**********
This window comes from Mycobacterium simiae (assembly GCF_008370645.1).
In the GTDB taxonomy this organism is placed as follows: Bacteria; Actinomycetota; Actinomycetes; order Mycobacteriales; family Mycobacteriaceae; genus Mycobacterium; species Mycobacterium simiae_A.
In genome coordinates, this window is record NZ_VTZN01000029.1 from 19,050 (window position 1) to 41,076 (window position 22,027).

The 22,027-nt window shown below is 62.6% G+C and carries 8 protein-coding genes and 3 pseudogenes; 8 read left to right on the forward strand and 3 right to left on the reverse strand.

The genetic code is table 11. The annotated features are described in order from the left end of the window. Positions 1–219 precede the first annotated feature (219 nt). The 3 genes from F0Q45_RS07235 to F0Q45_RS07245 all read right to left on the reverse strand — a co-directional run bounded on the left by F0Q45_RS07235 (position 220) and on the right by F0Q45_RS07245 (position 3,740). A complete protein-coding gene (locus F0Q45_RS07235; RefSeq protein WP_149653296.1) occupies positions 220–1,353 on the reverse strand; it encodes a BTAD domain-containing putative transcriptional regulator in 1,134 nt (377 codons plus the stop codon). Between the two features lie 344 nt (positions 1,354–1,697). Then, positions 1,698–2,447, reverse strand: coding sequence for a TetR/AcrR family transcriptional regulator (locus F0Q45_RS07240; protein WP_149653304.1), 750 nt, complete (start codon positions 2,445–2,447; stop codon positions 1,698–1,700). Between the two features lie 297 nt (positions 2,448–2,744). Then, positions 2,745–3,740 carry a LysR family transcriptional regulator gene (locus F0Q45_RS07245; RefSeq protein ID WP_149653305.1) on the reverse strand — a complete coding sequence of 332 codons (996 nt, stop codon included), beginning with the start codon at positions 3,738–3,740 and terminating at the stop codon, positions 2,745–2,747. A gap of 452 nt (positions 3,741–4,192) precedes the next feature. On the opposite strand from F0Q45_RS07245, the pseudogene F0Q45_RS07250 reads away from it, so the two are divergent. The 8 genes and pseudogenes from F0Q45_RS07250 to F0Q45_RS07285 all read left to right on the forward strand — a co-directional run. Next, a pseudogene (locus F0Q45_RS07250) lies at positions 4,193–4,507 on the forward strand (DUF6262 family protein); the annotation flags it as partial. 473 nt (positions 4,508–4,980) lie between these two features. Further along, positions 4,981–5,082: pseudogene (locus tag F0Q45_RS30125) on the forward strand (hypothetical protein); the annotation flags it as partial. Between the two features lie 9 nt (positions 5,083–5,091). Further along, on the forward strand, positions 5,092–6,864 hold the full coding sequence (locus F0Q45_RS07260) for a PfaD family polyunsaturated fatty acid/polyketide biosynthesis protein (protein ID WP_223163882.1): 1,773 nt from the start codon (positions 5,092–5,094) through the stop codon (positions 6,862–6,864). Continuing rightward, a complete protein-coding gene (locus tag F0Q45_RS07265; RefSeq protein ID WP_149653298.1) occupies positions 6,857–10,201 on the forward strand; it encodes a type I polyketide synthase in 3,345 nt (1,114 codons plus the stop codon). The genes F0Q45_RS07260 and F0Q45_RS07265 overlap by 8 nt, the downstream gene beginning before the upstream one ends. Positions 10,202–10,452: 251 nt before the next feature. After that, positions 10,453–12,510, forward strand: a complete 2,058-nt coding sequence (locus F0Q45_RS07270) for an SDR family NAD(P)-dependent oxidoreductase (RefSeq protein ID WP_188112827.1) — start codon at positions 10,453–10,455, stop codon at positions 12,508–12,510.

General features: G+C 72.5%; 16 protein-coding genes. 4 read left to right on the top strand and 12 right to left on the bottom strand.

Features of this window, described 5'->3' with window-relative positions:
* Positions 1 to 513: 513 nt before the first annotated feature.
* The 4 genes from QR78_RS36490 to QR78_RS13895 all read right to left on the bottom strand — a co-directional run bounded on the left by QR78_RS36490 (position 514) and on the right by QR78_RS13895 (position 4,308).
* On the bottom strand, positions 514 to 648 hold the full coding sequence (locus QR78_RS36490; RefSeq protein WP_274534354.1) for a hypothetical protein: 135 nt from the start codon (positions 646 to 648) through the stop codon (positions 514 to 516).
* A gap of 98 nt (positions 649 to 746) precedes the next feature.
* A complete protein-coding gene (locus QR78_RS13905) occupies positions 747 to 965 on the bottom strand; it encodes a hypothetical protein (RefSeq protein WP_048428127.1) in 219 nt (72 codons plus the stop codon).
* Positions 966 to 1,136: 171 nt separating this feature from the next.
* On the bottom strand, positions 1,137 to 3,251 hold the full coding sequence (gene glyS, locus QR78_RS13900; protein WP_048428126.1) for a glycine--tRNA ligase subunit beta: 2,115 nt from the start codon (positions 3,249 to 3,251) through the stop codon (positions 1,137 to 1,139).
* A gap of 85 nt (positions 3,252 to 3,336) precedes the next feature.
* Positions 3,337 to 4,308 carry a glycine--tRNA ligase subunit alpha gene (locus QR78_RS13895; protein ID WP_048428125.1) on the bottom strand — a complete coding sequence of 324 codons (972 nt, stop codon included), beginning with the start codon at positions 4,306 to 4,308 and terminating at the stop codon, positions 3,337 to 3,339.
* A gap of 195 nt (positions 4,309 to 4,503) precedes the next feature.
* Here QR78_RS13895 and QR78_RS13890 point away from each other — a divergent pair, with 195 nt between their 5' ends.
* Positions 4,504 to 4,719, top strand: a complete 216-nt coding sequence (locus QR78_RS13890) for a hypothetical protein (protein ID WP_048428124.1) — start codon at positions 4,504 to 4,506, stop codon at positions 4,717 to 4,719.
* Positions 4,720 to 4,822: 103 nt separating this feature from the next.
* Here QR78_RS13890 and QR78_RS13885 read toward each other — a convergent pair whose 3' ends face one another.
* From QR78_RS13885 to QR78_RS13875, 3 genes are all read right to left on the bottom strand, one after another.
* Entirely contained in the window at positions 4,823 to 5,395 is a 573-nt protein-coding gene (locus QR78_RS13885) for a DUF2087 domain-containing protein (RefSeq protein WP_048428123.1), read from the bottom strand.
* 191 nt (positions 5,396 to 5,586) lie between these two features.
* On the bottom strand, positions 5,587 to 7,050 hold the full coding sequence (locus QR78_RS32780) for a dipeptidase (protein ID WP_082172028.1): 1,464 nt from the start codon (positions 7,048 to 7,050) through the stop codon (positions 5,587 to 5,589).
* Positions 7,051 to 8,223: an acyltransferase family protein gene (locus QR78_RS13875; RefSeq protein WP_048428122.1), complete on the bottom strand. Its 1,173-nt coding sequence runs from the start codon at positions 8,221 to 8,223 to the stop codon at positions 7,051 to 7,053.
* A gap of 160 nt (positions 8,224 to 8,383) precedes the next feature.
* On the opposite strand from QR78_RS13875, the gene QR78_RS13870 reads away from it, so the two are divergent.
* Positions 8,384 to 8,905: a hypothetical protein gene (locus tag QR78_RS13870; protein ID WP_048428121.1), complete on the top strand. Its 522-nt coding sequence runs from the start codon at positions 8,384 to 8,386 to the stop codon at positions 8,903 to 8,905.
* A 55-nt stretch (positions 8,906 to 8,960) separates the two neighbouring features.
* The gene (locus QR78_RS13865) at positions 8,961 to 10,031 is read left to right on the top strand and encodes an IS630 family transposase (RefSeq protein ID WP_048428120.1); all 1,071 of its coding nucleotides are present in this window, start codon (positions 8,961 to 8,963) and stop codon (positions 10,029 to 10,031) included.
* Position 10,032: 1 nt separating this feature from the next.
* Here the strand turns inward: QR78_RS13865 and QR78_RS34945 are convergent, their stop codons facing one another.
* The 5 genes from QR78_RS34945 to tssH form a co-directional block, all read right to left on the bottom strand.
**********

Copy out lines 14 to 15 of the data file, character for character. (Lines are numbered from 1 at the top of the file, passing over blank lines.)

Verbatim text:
* On the bottom strand, positions 1,137 to 3,251 hold the full coding sequence (gene glyS, locus QR78_RS13900; protein WP_048428126.1) for a glycine--tRNA ligase subunit beta: 2,115 nt from the start codon (positions 3,249 to 3,251) through the stop codon (positions 1,137 to 1,139).
* A gap of 85 nt (positions 3,252 to 3,336) precedes the next feature.